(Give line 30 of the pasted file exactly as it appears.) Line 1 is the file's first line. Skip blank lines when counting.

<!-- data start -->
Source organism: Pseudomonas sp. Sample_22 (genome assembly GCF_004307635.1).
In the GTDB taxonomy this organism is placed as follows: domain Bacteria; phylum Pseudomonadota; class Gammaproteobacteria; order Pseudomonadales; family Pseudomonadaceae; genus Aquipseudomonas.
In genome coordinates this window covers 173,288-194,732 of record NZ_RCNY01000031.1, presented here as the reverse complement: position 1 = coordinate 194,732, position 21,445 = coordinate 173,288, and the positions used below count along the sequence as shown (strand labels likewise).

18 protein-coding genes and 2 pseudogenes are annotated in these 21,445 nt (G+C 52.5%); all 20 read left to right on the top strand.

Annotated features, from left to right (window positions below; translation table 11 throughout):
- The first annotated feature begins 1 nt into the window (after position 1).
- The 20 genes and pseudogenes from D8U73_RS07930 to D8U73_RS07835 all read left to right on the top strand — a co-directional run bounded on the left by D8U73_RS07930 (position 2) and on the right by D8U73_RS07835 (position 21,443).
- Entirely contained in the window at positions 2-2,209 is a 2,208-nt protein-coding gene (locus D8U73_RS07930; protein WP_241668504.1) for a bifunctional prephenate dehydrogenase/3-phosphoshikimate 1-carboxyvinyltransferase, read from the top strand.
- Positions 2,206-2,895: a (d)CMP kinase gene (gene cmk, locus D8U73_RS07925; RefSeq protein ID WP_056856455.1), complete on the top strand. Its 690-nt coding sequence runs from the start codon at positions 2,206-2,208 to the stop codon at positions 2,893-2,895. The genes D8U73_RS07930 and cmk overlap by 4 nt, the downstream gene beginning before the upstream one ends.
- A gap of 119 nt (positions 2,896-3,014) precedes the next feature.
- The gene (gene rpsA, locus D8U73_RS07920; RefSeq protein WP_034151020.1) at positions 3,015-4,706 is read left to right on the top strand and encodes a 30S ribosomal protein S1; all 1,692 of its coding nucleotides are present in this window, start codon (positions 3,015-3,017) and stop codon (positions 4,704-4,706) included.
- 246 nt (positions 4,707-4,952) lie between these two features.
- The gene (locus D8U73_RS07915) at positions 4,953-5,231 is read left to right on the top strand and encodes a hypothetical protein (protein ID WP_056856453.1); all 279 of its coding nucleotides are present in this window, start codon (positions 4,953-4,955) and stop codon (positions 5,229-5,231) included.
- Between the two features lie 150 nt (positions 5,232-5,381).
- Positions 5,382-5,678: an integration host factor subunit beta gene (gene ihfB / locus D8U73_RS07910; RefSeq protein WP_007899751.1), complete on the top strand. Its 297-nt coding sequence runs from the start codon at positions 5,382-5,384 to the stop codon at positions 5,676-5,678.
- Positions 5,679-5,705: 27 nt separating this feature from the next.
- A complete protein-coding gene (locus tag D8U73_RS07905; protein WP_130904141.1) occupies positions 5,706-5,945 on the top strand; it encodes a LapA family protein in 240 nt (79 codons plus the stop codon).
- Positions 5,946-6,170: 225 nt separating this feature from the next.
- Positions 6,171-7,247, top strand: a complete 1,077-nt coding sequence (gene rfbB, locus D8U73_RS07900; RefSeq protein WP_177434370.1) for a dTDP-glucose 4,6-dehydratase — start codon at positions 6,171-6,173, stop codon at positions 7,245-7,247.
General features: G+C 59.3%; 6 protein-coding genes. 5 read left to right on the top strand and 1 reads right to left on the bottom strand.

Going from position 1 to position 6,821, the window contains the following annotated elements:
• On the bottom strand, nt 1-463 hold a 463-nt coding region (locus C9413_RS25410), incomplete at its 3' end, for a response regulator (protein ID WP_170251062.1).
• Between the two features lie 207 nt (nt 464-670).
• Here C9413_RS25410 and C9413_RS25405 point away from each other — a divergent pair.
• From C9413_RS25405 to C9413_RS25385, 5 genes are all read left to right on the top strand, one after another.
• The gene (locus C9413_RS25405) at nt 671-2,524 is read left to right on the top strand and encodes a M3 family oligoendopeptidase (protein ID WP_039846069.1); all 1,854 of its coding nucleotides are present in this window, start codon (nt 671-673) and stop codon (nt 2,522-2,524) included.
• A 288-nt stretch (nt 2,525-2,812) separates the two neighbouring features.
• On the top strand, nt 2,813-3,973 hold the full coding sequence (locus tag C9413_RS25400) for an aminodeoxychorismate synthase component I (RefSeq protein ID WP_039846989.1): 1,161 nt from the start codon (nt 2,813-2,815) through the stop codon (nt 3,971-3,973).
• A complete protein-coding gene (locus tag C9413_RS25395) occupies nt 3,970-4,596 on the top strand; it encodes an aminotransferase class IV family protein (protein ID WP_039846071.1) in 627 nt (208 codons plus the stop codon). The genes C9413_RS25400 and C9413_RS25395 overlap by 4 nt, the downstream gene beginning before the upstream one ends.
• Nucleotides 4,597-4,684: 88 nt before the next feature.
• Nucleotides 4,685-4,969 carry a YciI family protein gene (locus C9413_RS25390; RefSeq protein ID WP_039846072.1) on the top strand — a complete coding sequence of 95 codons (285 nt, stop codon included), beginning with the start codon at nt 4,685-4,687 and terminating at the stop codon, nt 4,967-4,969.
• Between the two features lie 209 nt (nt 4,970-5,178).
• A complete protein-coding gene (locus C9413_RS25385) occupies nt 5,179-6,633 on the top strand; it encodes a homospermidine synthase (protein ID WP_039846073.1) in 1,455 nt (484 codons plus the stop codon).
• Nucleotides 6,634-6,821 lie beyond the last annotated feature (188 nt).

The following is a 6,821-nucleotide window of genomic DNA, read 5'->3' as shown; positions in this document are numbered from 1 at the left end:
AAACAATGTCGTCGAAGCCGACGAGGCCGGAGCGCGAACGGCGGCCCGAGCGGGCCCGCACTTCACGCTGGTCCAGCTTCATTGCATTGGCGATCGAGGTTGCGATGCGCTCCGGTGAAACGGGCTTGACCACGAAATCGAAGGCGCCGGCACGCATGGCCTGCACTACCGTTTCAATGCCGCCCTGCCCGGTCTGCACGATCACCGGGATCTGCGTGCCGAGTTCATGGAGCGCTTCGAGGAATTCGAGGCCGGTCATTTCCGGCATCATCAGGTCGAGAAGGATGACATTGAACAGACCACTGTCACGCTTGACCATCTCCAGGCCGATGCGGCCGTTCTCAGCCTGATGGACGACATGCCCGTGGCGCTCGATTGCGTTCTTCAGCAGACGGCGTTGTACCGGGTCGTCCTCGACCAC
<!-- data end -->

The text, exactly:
• Nucleotides 4,597-4,684: 88 nt before the next feature.